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Re: The Hocus-Pocus of the Salt & Vitamin C Protocol

Post by CaliforniaLyme » Sat 3 Nov 2007 9:48

Dr. Dietrich Klinghardt in his 2005 hand outs from the ortho-molecular conference in SF says he uses it with all his patients to deworm them!!! (Seriously!!!) He lists the website as his reference for that practice!!!

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LymeEnigma
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Re: The Hocus-Pocus of the Salt & Vitamin C Protocol

Post by LymeEnigma » Sat 3 Nov 2007 17:06

Gotta love that "circular referencing"....

CaliforniaLyme
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Re: The Hocus-Pocus of the Salt & Vitamin C Protocol

Post by CaliforniaLyme » Sat 3 Nov 2007 23:10

Yup, LymeNet is even a reference for his hand outs (hand outs to fellow doctors!!!).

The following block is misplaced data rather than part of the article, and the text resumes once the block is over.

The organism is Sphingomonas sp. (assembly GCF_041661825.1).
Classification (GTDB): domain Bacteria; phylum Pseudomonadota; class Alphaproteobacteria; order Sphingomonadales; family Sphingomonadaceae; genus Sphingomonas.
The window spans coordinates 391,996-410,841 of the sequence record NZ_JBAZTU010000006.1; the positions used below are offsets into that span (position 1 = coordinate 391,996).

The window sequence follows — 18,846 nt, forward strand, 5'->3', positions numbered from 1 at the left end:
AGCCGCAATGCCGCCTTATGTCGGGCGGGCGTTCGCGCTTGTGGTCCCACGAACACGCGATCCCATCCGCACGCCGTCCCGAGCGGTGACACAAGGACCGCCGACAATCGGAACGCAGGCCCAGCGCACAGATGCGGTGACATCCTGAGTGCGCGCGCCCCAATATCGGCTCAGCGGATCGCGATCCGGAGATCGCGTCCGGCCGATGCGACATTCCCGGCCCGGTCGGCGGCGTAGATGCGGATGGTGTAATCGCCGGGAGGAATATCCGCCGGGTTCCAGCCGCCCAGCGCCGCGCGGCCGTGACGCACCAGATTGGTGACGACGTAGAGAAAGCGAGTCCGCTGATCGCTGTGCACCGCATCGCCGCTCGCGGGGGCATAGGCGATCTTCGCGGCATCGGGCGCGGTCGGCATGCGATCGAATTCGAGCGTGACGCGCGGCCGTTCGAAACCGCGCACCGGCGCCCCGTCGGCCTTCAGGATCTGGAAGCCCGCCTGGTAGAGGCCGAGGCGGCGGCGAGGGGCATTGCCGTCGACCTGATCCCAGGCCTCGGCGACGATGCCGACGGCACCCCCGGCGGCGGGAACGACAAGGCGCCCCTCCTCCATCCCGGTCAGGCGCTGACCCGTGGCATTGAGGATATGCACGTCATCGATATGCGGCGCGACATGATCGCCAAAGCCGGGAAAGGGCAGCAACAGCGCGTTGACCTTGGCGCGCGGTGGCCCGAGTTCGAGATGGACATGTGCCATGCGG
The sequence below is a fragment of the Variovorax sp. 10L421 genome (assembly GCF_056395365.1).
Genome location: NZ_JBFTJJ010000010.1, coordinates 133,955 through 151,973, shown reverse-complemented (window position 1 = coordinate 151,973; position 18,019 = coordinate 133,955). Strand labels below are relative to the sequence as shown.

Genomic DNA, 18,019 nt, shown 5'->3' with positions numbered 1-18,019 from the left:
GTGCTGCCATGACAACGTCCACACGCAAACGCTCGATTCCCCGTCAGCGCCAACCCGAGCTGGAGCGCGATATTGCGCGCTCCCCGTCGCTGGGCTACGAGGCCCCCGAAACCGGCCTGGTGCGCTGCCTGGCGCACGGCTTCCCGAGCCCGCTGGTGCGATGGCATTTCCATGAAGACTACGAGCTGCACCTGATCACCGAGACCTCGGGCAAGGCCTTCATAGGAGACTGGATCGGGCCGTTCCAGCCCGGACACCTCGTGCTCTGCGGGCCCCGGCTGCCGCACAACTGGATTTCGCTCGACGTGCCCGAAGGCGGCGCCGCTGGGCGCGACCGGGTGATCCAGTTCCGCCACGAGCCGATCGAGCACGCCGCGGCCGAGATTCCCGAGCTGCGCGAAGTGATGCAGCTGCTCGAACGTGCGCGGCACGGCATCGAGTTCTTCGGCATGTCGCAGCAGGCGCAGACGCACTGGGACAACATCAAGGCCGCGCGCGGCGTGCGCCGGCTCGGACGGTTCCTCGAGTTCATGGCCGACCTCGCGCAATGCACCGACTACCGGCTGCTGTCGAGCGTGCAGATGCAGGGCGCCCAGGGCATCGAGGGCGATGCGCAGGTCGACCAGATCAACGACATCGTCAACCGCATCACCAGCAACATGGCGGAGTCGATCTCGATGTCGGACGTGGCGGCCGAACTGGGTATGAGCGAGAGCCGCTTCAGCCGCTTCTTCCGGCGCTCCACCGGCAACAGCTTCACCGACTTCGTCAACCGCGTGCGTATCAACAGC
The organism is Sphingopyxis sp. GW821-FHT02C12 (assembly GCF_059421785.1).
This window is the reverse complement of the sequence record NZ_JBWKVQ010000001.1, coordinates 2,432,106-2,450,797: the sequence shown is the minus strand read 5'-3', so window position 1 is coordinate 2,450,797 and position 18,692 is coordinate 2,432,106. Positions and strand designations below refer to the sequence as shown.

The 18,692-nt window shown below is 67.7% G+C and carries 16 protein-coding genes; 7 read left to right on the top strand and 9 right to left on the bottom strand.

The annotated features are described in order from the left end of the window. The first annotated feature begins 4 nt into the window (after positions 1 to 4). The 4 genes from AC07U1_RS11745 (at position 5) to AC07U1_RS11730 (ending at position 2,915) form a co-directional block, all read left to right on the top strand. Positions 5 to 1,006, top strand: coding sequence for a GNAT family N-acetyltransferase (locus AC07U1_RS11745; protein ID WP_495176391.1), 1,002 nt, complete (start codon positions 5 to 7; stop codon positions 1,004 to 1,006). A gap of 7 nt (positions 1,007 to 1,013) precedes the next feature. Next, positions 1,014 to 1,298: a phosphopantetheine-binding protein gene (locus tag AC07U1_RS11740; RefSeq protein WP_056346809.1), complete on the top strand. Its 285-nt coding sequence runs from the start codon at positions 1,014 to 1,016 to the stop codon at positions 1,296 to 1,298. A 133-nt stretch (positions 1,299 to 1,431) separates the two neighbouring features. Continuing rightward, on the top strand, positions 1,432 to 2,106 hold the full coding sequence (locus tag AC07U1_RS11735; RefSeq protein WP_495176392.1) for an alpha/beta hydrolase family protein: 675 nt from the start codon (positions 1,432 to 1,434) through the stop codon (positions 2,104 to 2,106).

And his own website is referenced several times!!!!!!!!!!!!!!!!!!!!!!!

Personally I think Lyme photos was started by enemies of the Lyme community.
Truly!!!

Boomerang
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Re: The Hocus-Pocus of the Salt & Vitamin C Protocol

Post by Boomerang » Mon 5 Nov 2007 5:33

Sounds like that worm travels in a circle..... ;)

Martian
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Re: The Hocus-Pocus of the Salt & Vitamin C Protocol

Post by Martian » Thu 8 Nov 2007 15:00

Quoting source: flash.lymenet.org
Posted by hiker53 (Member # 6046) on 12 September, 2007 08:22 PM :

Salt/C does help some, but M.F. at lymestrategies is profiting. His money is not going to research as he once claimed. He now says it goes towards the time it takes for him to research and answer questions and make phone calls to help people. (and give away a few supplements). He has done no real research and the polls I posted should have ended yesterday, but I have no access to them as I am banned from the site for pointing out the dangers to some of the protocol.

If you do the vit. C /salt protocol, please ramp up slowly and have your kidney function checked as well as your blood pressure. It is not something to mess around with. Hiker53
Quoting source: flash.lymenet.org
Posted by Truthfinder (Member # 8512) on 08 November, 2007 08:14 AM :

Lisa, as Scott pointed out, the Salt/C protocol can adverseley affect some people, dangerously so.